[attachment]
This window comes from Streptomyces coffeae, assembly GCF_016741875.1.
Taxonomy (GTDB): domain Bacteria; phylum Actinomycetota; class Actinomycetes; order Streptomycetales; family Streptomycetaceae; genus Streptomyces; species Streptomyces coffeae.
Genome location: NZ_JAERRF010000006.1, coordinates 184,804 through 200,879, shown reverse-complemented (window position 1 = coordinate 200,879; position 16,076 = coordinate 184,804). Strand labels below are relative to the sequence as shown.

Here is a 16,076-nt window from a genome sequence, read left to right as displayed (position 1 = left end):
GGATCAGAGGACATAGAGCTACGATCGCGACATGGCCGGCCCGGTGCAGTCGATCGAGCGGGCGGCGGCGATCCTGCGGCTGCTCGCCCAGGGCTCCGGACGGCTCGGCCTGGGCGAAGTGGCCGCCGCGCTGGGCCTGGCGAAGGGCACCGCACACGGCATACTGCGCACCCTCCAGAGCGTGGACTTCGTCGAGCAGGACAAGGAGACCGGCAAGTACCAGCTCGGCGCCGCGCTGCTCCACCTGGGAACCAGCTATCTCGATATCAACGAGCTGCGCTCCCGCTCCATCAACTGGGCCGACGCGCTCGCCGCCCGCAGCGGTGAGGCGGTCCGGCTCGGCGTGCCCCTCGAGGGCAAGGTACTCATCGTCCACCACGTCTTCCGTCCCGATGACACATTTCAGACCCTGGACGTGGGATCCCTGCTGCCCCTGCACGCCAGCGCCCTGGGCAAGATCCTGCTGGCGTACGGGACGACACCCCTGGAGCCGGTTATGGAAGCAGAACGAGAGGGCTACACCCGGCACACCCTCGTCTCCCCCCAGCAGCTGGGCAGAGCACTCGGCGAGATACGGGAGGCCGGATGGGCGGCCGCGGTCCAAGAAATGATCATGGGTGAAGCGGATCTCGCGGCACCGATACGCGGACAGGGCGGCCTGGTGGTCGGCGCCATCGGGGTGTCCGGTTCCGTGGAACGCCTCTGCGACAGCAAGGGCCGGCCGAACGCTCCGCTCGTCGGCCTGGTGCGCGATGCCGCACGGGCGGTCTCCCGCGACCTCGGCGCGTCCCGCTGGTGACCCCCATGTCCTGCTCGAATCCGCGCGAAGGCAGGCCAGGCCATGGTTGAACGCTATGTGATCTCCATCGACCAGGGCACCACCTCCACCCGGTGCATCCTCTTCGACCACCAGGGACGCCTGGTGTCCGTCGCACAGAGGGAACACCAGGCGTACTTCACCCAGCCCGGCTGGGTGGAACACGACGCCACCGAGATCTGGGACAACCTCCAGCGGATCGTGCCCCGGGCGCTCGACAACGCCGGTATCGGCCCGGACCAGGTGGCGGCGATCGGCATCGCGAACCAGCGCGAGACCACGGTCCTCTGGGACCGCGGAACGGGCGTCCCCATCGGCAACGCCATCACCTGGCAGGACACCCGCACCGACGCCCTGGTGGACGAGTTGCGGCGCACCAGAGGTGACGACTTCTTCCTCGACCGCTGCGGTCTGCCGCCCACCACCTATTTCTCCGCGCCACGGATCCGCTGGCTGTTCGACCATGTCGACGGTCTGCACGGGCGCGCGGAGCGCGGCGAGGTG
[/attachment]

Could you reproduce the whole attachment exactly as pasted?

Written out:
This window comes from Streptomyces coffeae, assembly GCF_016741875.1.
Taxonomy (GTDB): domain Bacteria; phylum Actinomycetota; class Actinomycetes; order Streptomycetales; family Streptomycetaceae; genus Streptomyces; species Streptomyces coffeae.
Genome location: NZ_JAERRF010000006.1, coordinates 184,804 through 200,879, shown reverse-complemented (window position 1 = coordinate 200,879; position 16,076 = coordinate 184,804). Strand labels below are relative to the sequence as shown.

Here is a 16,076-nt window from a genome sequence, read left to right as displayed (position 1 = left end):
GGATCAGAGGACATAGAGCTACGATCGCGACATGGCCGGCCCGGTGCAGTCGATCGAGCGGGCGGCGGCGATCCTGCGGCTGCTCGCCCAGGGCTCCGGACGGCTCGGCCTGGGCGAAGTGGCCGCCGCGCTGGGCCTGGCGAAGGGCACCGCACACGGCATACTGCGCACCCTCCAGAGCGTGGACTTCGTCGAGCAGGACAAGGAGACCGGCAAGTACCAGCTCGGCGCCGCGCTGCTCCACCTGGGAACCAGCTATCTCGATATCAACGAGCTGCGCTCCCGCTCCATCAACTGGGCCGACGCGCTCGCCGCCCGCAGCGGTGAGGCGGTCCGGCTCGGCGTGCCCCTCGAGGGCAAGGTACTCATCGTCCACCACGTCTTCCGTCCCGATGACACATTTCAGACCCTGGACGTGGGATCCCTGCTGCCCCTGCACGCCAGCGCCCTGGGCAAGATCCTGCTGGCGTACGGGACGACACCCCTGGAGCCGGTTATGGAAGCAGAACGAGAGGGCTACACCCGGCACACCCTCGTCTCCCCCCAGCAGCTGGGCAGAGCACTCGGCGAGATACGGGAGGCCGGATGGGCGGCCGCGGTCCAAGAAATGATCATGGGTGAAGCGGATCTCGCGGCACCGATACGCGGACAGGGCGGCCTGGTGGTCGGCGCCATCGGGGTGTCCGGTTCCGTGGAACGCCTCTGCGACAGCAAGGGCCGGCCGAACGCTCCGCTCGTCGGCCTGGTGCGCGATGCCGCACGGGCGGTCTCCCGCGACCTCGGCGCGTCCCGCTGGTGACCCCCATGTCCTGCTCGAATCCGCGCGAAGGCAGGCCAGGCCATGGTTGAACGCTATGTGATCTCCATCGACCAGGGCACCACCTCCACCCGGTGCATCCTCTTCGACCACCAGGGACGCCTGGTGTCCGTCGCACAGAGGGAACACCAGGCGTACTTCACCCAGCCCGGCTGGGTGGAACACGACGCCACCGAGATCTGGGACAACCTCCAGCGGATCGTGCCCCGGGCGCTCGACAACGCCGGTATCGGCCCGGACCAGGTGGCGGCGATCGGCATCGCGAACCAGCGCGAGACCACGGTCCTCTGGGACCGCGGAACGGGCGTCCCCATCGGCAACGCCATCACCTGGCAGGACACCCGCACCGACGCCCTGGTGGACGAGTTGCGGCGCACCAGAGGTGACGACTTCTTCCTCGACCGCTGCGGTCTGCCGCCCACCACCTATTTCTCCGCGCCACGGATCCGCTGGCTGTTCGACCATGTCGACGGTCTGCACGGGCGCGCGGAGCGCGGCGAGGTG